Supreme Court justices appear deeply skeptical of effort to cut access to abortion pill



The U.S. Supreme Court signaled Tuesday it would likely retain widespread access to one of the two common drugs used in medication abortion, in a case that could have nationwide implications for reproductive rights and the authority of federal agencies. 

During oral arguments, a majority of the justices appeared deeply skeptical that a group of anti-abortion doctors and organizations had the right to sue the Food and Drug Administration over changes the agency made to make it easier to access mifepristone. 

In particular, the conservative justices appointed by former President Trump questioned whether any of the doctors in the lawsuit could show they had personally been harmed by the government’s actions to regulate mifepristone.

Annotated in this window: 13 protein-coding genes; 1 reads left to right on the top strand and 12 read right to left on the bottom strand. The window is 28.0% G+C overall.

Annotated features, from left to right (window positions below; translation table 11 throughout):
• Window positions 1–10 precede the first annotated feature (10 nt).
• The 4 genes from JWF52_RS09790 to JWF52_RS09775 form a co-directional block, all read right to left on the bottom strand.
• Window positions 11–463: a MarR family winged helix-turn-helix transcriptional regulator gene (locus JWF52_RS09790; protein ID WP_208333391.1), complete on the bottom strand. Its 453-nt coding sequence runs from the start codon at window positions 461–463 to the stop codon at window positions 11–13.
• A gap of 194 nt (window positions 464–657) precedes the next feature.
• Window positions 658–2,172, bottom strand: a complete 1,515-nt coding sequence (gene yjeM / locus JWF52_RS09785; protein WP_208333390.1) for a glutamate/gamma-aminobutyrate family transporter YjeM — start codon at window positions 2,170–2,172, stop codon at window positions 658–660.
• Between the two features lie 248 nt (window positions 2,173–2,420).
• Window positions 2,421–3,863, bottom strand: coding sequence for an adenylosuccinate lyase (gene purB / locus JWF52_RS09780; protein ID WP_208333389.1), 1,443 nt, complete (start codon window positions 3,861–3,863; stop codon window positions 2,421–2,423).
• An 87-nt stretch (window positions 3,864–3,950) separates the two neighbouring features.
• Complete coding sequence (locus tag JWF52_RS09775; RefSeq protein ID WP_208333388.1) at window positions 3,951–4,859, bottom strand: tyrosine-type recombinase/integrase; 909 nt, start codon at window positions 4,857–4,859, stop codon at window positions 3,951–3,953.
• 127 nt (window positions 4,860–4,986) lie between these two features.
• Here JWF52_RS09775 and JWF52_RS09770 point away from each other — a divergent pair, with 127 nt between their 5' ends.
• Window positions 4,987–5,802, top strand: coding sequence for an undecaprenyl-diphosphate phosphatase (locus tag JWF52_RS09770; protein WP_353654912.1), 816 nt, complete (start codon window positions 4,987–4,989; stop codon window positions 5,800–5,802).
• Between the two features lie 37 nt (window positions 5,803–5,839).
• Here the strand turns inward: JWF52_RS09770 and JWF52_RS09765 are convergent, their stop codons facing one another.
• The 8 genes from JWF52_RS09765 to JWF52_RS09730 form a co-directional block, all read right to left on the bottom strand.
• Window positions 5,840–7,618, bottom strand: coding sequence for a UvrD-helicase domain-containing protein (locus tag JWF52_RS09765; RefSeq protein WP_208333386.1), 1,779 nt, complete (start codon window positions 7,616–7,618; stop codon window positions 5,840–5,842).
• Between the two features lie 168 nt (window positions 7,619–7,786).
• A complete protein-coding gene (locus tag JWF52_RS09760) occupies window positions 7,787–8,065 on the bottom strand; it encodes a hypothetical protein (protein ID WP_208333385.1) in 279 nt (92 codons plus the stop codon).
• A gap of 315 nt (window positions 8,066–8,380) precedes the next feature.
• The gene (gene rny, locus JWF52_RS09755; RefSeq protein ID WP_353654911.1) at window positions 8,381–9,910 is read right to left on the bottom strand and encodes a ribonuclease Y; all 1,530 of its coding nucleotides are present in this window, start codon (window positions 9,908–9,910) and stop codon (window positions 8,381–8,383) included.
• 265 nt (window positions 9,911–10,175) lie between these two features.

The doctors asserted they would be violating their morals if they had to treat a woman suffering complications from using mifepristone. But as Solicitor General Elizabeth Prelogar and some of the justices noted, the doctors have the ability to opt out if such a scenario were to occur.  

By suing FDA over a potential harm, they were asking the Supreme Court to prevent all women across the country from accessing the pills, rather than seeking a remedy to their specific circumstances. 

This was the first time abortion has come before the Court since the same justices overturned Roe v. Wade in 2022.  



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